Just months after tightening them, Walmart Inc. has relaxed deadlines for some supplier deliveries, easing pressure on manufacturers who are already grappling with a driver shortage.
The world’s largest retailer will now let shipments of food, household goods and health and beauty products arrive at regional distribution centers one day early, according to a memo from Chief Merchandising Officer Steve Bratspies obtained by Bloomberg News. Under rules instituted just last year, deliveries that came the day before they were due had been subject to fines, as they could create overstocks.
Walmart’s more generous stance comes as suppliers like General Mills Inc. and Hershey Co. grapple with a transportation shortage and new driving regulations that have sent shipping costs spiraling. Walmart handles the shipping for many of its suppliers through its own trucking fleet and other transport providers, and it rolled out the tighter delivery windows in August to reduce out-of-stock items and boost sales. Now, with deliveries at risk of coming late to its 4,700 U.S. stores, Walmart is easing up.
“This capacity crunch is real and it’s getting tighter,” said Colby Beland, vice president of sales and marketing at logistics provider CaseStack. “Walmart understands that, so they’re relaxing those windows so suppliers won’t have to take price increases.”
A Walmart spokesman said the company made the shift to simplify delivery requirements for suppliers who handle both food and slower-moving general merchandise products like electronics, hardware and apparel. The new rules had narrowed the on-time window for food and consumables like baby products and pet supplies to one day, compared with two days for general merchandise. Suppliers of food and sundries now have a “1-day early option,” according to the memo.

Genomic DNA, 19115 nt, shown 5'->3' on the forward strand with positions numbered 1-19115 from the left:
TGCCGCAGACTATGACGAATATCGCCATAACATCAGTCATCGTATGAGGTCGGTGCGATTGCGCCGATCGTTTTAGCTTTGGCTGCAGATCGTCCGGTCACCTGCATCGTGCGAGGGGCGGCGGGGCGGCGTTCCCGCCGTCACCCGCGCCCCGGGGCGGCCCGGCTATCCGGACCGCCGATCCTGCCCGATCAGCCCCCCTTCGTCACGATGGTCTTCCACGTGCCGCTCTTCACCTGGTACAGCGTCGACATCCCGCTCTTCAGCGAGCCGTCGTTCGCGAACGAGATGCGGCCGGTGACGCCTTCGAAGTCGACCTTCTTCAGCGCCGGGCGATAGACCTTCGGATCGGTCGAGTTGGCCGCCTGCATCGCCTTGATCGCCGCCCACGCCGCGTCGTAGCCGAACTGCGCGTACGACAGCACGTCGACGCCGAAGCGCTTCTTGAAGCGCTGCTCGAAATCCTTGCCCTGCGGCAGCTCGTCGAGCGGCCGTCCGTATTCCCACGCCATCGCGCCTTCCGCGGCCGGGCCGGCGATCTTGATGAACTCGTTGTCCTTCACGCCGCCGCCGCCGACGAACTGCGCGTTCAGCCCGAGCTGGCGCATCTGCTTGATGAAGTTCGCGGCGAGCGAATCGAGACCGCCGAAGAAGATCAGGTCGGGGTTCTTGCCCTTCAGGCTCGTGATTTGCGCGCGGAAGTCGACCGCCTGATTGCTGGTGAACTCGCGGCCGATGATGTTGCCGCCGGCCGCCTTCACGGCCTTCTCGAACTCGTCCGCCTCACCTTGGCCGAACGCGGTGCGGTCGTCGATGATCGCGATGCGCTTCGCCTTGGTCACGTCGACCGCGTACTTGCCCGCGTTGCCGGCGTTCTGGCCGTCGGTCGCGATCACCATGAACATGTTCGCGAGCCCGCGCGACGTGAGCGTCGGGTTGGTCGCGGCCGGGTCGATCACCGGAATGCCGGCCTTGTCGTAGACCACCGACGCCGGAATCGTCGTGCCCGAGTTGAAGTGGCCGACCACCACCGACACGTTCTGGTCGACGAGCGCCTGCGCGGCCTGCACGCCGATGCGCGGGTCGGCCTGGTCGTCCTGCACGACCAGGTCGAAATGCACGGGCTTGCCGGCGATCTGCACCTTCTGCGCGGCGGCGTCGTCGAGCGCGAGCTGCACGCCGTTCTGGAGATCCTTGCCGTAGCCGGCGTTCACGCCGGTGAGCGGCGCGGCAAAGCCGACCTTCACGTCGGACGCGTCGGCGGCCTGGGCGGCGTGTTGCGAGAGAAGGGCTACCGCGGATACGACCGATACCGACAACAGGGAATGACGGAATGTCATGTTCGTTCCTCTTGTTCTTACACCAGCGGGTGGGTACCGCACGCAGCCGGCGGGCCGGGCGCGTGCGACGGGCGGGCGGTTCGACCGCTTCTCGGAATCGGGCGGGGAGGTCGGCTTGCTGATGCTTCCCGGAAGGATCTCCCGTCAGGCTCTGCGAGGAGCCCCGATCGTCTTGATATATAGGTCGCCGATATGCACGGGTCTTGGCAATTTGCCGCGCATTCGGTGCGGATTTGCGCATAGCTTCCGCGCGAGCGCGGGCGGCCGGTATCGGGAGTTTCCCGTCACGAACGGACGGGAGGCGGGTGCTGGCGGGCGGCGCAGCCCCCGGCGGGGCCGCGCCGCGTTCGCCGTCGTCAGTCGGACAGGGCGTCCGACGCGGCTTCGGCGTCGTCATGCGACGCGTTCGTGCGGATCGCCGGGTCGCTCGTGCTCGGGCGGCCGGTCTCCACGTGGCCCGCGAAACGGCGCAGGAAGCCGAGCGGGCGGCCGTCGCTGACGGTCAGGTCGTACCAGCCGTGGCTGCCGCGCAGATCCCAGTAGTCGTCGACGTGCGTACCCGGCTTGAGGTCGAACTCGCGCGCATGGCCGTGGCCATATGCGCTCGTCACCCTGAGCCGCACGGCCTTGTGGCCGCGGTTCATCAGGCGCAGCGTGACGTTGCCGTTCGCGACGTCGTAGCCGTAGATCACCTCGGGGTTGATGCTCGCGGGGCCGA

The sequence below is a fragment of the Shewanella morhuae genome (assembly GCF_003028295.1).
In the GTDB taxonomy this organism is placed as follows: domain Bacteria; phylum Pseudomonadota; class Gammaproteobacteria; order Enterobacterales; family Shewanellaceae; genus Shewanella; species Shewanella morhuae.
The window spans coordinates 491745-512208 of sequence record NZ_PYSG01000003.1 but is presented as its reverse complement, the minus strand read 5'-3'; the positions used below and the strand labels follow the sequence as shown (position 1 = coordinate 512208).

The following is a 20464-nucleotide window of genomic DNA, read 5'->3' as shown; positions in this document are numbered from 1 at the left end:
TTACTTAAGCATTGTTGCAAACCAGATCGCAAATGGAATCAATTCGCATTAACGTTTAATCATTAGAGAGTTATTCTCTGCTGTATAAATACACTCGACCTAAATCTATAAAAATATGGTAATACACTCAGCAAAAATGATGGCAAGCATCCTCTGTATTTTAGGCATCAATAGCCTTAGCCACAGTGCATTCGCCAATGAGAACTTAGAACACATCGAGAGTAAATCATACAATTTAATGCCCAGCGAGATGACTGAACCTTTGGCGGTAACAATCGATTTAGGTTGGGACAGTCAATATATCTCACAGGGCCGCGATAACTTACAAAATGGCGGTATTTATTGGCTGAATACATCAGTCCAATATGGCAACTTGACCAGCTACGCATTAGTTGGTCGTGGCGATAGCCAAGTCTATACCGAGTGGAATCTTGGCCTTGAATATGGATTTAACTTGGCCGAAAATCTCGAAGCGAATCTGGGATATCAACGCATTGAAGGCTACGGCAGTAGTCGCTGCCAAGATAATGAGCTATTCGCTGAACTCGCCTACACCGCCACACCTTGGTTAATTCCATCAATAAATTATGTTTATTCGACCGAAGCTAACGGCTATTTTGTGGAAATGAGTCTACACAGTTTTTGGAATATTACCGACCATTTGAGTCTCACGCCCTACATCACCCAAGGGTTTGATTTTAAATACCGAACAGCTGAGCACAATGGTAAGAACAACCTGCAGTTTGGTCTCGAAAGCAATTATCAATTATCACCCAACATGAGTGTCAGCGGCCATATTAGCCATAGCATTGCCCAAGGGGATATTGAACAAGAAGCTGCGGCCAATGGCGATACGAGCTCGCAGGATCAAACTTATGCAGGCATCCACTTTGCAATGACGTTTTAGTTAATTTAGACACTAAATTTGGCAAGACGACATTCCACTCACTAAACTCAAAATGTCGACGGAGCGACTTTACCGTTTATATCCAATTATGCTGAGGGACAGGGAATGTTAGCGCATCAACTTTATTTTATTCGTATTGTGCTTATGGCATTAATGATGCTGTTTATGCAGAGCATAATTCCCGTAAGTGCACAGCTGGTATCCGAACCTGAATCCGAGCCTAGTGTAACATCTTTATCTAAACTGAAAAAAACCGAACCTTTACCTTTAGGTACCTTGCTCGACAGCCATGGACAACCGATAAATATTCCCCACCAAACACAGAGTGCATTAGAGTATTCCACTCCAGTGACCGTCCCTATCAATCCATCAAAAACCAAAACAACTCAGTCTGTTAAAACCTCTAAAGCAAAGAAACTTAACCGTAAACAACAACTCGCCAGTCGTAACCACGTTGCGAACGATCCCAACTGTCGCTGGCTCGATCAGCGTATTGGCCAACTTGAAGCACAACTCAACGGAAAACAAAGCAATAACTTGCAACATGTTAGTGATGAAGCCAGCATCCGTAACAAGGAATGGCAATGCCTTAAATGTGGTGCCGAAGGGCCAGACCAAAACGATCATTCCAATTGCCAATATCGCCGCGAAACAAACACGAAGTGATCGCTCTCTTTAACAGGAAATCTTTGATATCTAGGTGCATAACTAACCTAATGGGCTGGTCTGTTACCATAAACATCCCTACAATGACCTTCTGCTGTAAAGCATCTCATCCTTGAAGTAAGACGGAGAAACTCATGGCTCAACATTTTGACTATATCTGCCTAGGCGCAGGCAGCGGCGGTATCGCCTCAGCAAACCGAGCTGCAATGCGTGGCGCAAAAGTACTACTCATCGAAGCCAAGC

“We’re simply allowing the carrier to deliver a day earlier,” Bratspies said in the memo.
Taking a Toll
Walmart said the early-shipment option wasn’t related to the continuing trucker shortage, as it only applied to some of its distribution centers. Still, the capacity crunch is taking a toll.
One consultant who works with small and medium-sized Walmart suppliers said trucks to pick up clients’ orders are typically arriving two or three days late, prompting a flurry of emails and conference calls between vendors and Walmart’s transportation and replenishment managers.
When trucks do show up, there’s sometimes not enough space in the trailer for all the goods, said the consultant, who asked not to be named as the discussions with Walmart are private. Walmart works with more than 100,000 suppliers, and the larger ones are better equipped to deal with transportation shortages, which affect all retailers and consumer-product companies.
There Aren’t Enough Truckers, and That’s Pinching U.S. Profits
Walmart executives have said that higher prices to move goods weighed on its profit margins in the fourth quarter. And the problem has worsened in recent months as new federal regulations requiring most big rigs to record driver hours with electronic logging devices took effect. Surging demand and rough weather have also contributed to push trucking spot rates up 27% in the year through April 6, according to Truckstop.com.
“It’s a perfect storm, and I think it will keep raging for a bit,” Kevin Hill, founder of transportation data provider CarrierLists, said.
By Matthew Boyle